For this lecture, read the first 5 chapters of Lyotard’s The Postmodern Condition.
Postmodernism reverses conceptions that arose with the European Enlightenment and modernity about the progress of reason and the exclusive identity of Western culture. Recall that Hegel, Marx and Comte saw history as a necessary unfolding of European progress through reason without the possibility of regression. The accelerating development of science and technology which originally supported exclusive understandings of Western identity is also undermining the distinction via counterculture. In the 1980s, this included the use of video technology, and then in the 1990s it was extended considerably by the explosion of the internet. The Bay Area, one of the most diverse places in America, is a major center of fusion culture as well as internet innovation. While there are countless interesting examples of Postmodern art, particularly architecture and literature, we will focus on the major influential Postmodern philosophers and their core ideas.
Jean-Francois Lyotard (1924 – 1998), pronounced “leo-TAR”, is often mentioned with Postmodernism because he was centrally concerned with the impact it was having on thought and culture. He is of the same family as the famous trapeze artist known for his one-piece gymnastic garb, for whom the song The Man on the Flying Trapeze was composed and from whom the gymnastic wear gets its name. Lyotard taught in Algeria, Brazil and California before settling in Paris in 1968, the year of the New Left student protests in Paris, an event that had a major impact on all four of the French Postmodernists we will study today. Lyotard was a Post-Marxist socialist who was critical of the Soviet Union and Stalin. Like other Postmodernists, Lyotard argued that there will be no grand revolution that paves the way to utopia, so the best political strategy for progressives is to offer alternatives to the dominant culture and system that do not seek to become dominant.
Unlike Saussure and Lacan, Lyotard was critical of the idea that thought is structured as a language. Like Wittgenstein, Lyotard argued that our thinking is very much structured by and often incorporates language, but that our mind can picture reality in various complex ways that do not have an underlying consistent structure like language or grammar. This is very notable in dreams, which not only show us the power of the mind to create worlds of experience but also the fragmented and discontinuous manner of thought and reason.
Lyotard’s most famous work, The Postmodern Condition: A Report on Knowledge (1979), is regarded as one of the central works of Postmodernism. Much like Levi-Strauss, Latour and Barthes, who argue that all cultures engage in symbolic mythology, Lyotard argues that all cultures legitimate themselves through the telling and retelling of narratives, stories that give each culture purpose and meaning. At a time when computer technology was just beginning to bring vast changes to communication, thought and culture, Lyotard argues that the training of critical minds is being eclipsed by storage of data and governments are being replaced by multinational corporations. All of this must be legitimated by a narrative, and so the story of the European Enlightenment and the Age of Reason separating the West from the rest becomes central to the creation of meaning, a metanarrative. The heroic West, it is said, brings freedom to the world through democracy and reason to the world through science. Lyotard compares this story of salvation to similar metanarratives found in Christianity and Marxism. Without the faithful retelling and circulation of this metanarrative, Moderns, as Latour would say, would have little idea what their culture means.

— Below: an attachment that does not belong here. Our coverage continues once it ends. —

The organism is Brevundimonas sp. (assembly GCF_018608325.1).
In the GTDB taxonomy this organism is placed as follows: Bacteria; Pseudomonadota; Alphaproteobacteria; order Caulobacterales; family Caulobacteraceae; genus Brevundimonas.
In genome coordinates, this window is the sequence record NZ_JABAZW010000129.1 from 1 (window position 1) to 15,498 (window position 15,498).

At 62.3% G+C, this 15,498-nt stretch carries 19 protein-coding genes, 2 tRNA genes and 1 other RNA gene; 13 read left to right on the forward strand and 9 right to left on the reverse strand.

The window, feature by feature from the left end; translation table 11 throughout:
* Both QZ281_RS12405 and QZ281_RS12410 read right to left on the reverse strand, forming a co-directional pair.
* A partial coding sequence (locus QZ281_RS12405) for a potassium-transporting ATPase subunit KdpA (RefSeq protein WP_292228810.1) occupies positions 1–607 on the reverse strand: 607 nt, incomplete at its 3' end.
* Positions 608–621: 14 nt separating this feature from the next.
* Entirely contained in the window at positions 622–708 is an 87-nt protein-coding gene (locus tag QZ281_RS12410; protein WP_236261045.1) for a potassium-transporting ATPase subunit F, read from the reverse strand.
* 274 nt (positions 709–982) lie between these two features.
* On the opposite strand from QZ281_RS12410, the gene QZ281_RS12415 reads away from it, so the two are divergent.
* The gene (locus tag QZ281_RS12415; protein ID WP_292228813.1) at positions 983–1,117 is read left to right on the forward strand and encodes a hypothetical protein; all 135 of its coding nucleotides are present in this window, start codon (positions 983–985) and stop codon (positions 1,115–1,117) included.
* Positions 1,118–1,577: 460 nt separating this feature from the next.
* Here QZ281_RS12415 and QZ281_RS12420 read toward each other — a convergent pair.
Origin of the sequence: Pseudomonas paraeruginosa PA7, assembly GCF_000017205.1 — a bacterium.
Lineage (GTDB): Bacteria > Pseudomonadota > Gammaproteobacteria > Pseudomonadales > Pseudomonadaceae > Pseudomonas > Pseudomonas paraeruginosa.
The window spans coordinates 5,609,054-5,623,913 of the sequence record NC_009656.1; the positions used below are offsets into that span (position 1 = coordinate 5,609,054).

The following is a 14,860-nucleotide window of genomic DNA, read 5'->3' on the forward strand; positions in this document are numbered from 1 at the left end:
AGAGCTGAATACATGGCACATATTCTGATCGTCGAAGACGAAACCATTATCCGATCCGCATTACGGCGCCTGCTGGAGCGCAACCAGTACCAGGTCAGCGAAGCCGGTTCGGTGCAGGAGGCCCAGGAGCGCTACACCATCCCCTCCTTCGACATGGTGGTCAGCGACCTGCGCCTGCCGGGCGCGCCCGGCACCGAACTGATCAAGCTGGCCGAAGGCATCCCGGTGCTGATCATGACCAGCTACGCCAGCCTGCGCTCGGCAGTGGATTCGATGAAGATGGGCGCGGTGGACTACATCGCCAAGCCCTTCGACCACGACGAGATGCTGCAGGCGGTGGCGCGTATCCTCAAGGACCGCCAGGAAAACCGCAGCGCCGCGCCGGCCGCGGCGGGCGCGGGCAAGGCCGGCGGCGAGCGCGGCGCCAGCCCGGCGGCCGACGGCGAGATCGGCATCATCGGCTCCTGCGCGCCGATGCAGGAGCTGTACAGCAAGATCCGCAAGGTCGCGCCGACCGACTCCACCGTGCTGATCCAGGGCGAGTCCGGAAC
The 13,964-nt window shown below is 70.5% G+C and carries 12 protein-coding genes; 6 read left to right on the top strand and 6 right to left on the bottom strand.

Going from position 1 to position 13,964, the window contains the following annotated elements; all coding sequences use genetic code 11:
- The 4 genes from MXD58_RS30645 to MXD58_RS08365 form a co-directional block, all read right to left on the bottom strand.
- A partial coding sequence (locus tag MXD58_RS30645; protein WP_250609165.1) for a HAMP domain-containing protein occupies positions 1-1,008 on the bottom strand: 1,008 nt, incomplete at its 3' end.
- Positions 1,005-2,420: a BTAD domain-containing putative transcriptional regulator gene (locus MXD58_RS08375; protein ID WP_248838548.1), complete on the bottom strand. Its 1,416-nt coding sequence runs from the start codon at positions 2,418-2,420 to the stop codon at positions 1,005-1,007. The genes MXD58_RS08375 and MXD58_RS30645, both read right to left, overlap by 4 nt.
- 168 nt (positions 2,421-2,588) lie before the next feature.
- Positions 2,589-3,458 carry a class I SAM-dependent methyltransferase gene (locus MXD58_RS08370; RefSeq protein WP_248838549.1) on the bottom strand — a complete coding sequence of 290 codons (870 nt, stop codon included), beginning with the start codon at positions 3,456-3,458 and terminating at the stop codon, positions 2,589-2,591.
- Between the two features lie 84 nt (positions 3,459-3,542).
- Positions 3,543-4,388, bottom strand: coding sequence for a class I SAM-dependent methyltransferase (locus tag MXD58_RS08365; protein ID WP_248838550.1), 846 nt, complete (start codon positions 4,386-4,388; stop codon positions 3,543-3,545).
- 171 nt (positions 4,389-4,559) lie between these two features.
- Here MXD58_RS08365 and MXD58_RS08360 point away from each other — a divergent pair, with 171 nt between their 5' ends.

Unfortunately, Lyotard argues, the metanarrative was unmasked for many by the horrors of WWII, particularly the highly mechanized genocide at Auschwitz, which spawned the countercultural attacks on the metanarrative of the fifties, sixties and seventies. While all can agree that Western culture engages in the practices of science and democracy, counterculturals begin wondering aloud if the story of progress is merely a mask for brutality and whether the West is merely like the rest, wallowing in ignorance and authoritarianism. Consider Jack Kerouac, who wrote of the “beat generation”, the beatnik youth of the fifties who turned from American conformity, tired and disillusioned after WWII and unfaithful to the Korean War and consumerism. Consider the Civil Rights Movement of the sixties, that called for revolutionary changes to the American practice of democracy which openly excluded and oppressed many Americans who were seen as Other due to ethnicity and gender.
Lyotard argues that Postmodernism is a playful engagement with multiple conflicting micro-narratives that have emerged in the space created by the questioning of the grand metanarrative. He was predictably attacked by critics who argued that Postmodernism and the end of the metanarrative was itself a new metanarrative. Lyotard countered that the metanarrative of the progress of the West is not dead, but actively contradicted by some countercultures. For many, the dominance of First World, the environmental impact of technology and the supremacist nature of the metanarrative is unquestioned, either out of ignorance or with regret that has no faith in an alternative. Our obsession with precision limits the scope of our vision. It is this limitation that Postmodern thought and art hope to counteract by disturbing the dominant forms of cultural coherence. Critics of Lyotard and Postmodernism continue to ask whether this is a cure for the condition or merely another symptom. Is Postmodernism, like the narrative of modernity, genuine liberation, or is it merely a safety valve to accommodate scholars and gallery goers who are disenchanted but still require entertainment?